210 results for author: Dr. Daniel Cameron

Doctors favor personalized care over IDSA guidelines

Many doctors prefer the treatment approach for Lyme disease espoused by the International Lyme and Associated Diseases Society (ILADS), which recommends personalized care relying on clinical judgment when fixed antibiotic regimens fail. [1] That is in contrast with the guidelines put forth by the Infectious Diseases Society of America (IDSA), which calls for fixed antibiotic therapy of no more than 4 weeks unless the patient is presenting with Lyme arthritis. [2]

‘Doctor says you are cured, but you still feel the pain.’

Thirty-one percent of Lyme disease patients presenting with an erythema migrans rash remained in severe pain after three weeks of treatment with doxycycline, according to a 2017 report published by Johns Hopkins School of Medicine in the journal Archives of Clinical Neuropsychology. [1]

Could low-dose naltrexone help Lyme disease patients?

Lyme disease patients presenting with an erythema migrans rash have been found to have elevated levels of pro-inflammatory cytokines. According to Aucott and colleagues, from Johns Hopkins University School of Medicine, these levels can remain high in patients even after three weeks of antibiotics. [1]

‘One bite, six diseases’ – all from the same tick

Doctors created the International Lyme and Associated Diseases Society (ILADS) in recognition of the need for a medical organization to address the growing number of tick-borne illnesses.

Lyme carditis causes complete heart block in 26-year-old man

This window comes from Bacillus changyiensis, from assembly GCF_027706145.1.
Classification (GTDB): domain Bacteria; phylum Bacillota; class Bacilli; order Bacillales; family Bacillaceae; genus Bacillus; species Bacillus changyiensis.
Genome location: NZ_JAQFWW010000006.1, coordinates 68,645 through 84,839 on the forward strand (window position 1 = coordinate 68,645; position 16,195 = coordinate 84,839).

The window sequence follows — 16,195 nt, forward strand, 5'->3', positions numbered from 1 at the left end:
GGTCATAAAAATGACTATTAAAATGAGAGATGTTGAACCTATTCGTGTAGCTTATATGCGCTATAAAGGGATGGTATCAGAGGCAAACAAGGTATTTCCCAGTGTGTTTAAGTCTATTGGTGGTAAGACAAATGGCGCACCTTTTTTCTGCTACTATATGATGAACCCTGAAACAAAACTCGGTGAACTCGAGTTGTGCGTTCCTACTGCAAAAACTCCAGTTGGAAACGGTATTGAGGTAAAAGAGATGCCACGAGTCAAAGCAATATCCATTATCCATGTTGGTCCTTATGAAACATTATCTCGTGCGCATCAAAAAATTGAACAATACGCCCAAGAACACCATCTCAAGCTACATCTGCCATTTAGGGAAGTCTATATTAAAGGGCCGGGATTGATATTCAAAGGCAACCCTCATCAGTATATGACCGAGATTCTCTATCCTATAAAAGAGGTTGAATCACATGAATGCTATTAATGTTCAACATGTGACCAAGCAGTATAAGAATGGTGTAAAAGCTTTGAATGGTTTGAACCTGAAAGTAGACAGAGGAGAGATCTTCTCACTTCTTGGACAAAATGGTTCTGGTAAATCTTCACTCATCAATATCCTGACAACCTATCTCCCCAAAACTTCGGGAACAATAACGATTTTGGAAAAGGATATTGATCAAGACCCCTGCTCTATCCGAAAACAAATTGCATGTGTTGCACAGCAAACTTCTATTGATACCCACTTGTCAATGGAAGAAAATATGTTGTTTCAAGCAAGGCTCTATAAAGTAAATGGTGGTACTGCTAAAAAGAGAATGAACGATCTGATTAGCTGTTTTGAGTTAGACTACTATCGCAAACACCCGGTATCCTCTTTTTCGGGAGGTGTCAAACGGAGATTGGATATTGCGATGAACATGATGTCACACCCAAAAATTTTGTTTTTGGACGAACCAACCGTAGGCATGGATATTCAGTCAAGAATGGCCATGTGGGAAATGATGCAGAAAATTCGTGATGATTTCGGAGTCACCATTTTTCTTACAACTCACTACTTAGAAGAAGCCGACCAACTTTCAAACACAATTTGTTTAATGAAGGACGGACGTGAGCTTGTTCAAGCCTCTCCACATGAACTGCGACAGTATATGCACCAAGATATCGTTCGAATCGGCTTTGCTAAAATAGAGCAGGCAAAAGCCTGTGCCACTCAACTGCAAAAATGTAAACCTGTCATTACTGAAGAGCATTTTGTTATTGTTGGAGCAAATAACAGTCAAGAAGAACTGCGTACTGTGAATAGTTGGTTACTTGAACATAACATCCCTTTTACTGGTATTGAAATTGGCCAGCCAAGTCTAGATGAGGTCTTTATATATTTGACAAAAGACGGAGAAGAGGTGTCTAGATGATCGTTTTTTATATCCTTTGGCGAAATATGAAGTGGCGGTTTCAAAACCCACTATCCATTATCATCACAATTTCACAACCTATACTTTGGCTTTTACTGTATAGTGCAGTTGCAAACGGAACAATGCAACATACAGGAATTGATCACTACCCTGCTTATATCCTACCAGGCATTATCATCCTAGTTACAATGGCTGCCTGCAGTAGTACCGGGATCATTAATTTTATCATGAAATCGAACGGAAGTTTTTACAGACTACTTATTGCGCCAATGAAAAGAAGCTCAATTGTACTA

In the June issue of Clinical Case Reports, doctors describe a 26-year-old man with complete heart block due to Lyme carditis. The man, who had no significant medical history, had been on a fishing trip three weeks prior to being admitted to the hospital. He reported having a mild erythematous rash, along with a tick bite on his right second toe, which became swollen but resolved within 2 days. Two weeks later, he began having episodic fevers and chills and developed a well-circumscribed macular rash on his left upper abdomen.

Atypical presentation of early disseminated Lyme disease

A case report by Kantamaneni and colleagues demonstrates the difficulty in diagnosing patients with atypical presentations of Lyme disease. The authors describe an 80-year-old woman, living in Pennsylvania, who was admitted to the hospital in June 2015 with nonspecific neurological symptoms including fever, confusion, headaches, bilateral lower extremity weakness, and an episode of stool incontinence. [1]

12-year-old boy suffers cardiac arrest due to Lyme disease

In the February 2017 issue of HeartRhythm Case Reports, doctors describe what they believe is the first case of a Lyme disease patient presenting as fulminant myocarditis and cardiac arrest. Lyme disease has been associated with junctional ectopic tachycardia (JET) and fascicular tachycardia. In this instance, JET was secondary to fulminant myocarditis.

Dogs in Canada at risk for Lyme disease

It’s not just humans who are at risk for developing Lyme disease in Canada, but dogs, as well. According to a 2017 study, published in the journal Parasites and Vectors, out of 115,636 dogs, 2,844 (2.5%) were positive using a SNAP test for the antibody to B. burgdorferi. [1]

Could dormancy allow Lyme disease to survive antibiotics?

“Dormancy is a protective state where diverse bacteria including M. tuberculosis, S. aureus, T. pallidum (syphilis), and B. burgdorferi (Lyme Disease) curtail metabolic activity to survive external stresses including antibiotics,” states Mali from the University of Houston in the Journal Bacteriology. [1]

16-year-old boy with Lyme disease presenting as depression

David, a 16-year-old boy, was initially presumed to suffer from long-standing depression. He exhibited anger, frustration, insomnia, poor appetite, mild weight loss, and passive suicidal ideation. David presented with “long-standing depression, exacerbated recently when he stopped dating a girl after only two weeks because he felt too tired and not smart enough,” according to Fallon and colleagues. [1] “He reported feeling spaced out all the time, as if in a fog.”